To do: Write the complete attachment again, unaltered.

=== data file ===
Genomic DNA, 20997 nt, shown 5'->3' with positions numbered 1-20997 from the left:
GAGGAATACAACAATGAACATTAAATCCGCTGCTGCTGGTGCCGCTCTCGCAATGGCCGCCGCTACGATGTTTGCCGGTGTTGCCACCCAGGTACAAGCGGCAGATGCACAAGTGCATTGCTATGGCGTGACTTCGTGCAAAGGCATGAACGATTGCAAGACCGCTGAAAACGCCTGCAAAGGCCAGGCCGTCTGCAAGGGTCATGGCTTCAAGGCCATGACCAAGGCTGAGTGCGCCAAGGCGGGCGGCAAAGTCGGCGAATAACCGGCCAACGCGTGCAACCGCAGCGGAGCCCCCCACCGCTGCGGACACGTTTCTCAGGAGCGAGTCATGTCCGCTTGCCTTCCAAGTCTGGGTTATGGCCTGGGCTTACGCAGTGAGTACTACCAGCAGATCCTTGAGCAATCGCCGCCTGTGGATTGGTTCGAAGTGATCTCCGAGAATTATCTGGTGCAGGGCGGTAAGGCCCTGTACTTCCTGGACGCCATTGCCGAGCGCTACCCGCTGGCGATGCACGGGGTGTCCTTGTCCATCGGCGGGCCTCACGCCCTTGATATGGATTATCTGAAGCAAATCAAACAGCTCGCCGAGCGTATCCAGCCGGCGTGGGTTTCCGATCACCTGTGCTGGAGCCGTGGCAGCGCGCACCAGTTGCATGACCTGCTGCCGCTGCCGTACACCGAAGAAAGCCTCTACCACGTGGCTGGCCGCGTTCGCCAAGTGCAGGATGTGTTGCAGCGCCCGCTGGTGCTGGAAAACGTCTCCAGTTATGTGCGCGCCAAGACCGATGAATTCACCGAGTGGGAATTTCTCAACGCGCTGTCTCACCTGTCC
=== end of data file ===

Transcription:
Genomic DNA, 20997 nt, shown 5'->3' with positions numbered 1-20997 from the left:
GAGGAATACAACAATGAACATTAAATCCGCTGCTGCTGGTGCCGCTCTCGCAATGGCCGCCGCTACGATGTTTGCCGGTGTTGCCACCCAGGTACAAGCGGCAGATGCACAAGTGCATTGCTATGGCGTGACTTCGTGCAAAGGCATGAACGATTGCAAGACCGCTGAAAACGCCTGCAAAGGCCAGGCCGTCTGCAAGGGTCATGGCTTCAAGGCCATGACCAAGGCTGAGTGCGCCAAGGCGGGCGGCAAAGTCGGCGAATAACCGGCCAACGCGTGCAACCGCAGCGGAGCCCCCCACCGCTGCGGACACGTTTCTCAGGAGCGAGTCATGTCCGCTTGCCTTCCAAGTCTGGGTTATGGCCTGGGCTTACGCAGTGAGTACTACCAGCAGATCCTTGAGCAATCGCCGCCTGTGGATTGGTTCGAAGTGATCTCCGAGAATTATCTGGTGCAGGGCGGTAAGGCCCTGTACTTCCTGGACGCCATTGCCGAGCGCTACCCGCTGGCGATGCACGGGGTGTCCTTGTCCATCGGCGGGCCTCACGCCCTTGATATGGATTATCTGAAGCAAATCAAACAGCTCGCCGAGCGTATCCAGCCGGCGTGGGTTTCCGATCACCTGTGCTGGAGCCGTGGCAGCGCGCACCAGTTGCATGACCTGCTGCCGCTGCCGTACACCGAAGAAAGCCTCTACCACGTGGCTGGCCGCGTTCGCCAAGTGCAGGATGTGTTGCAGCGCCCGCTGGTGCTGGAAAACGTCTCCAGTTATGTGCGCGCCAAGACCGATGAATTCACCGAGTGGGAATTTCTCAACGCGCTGTCTCACCTGTCC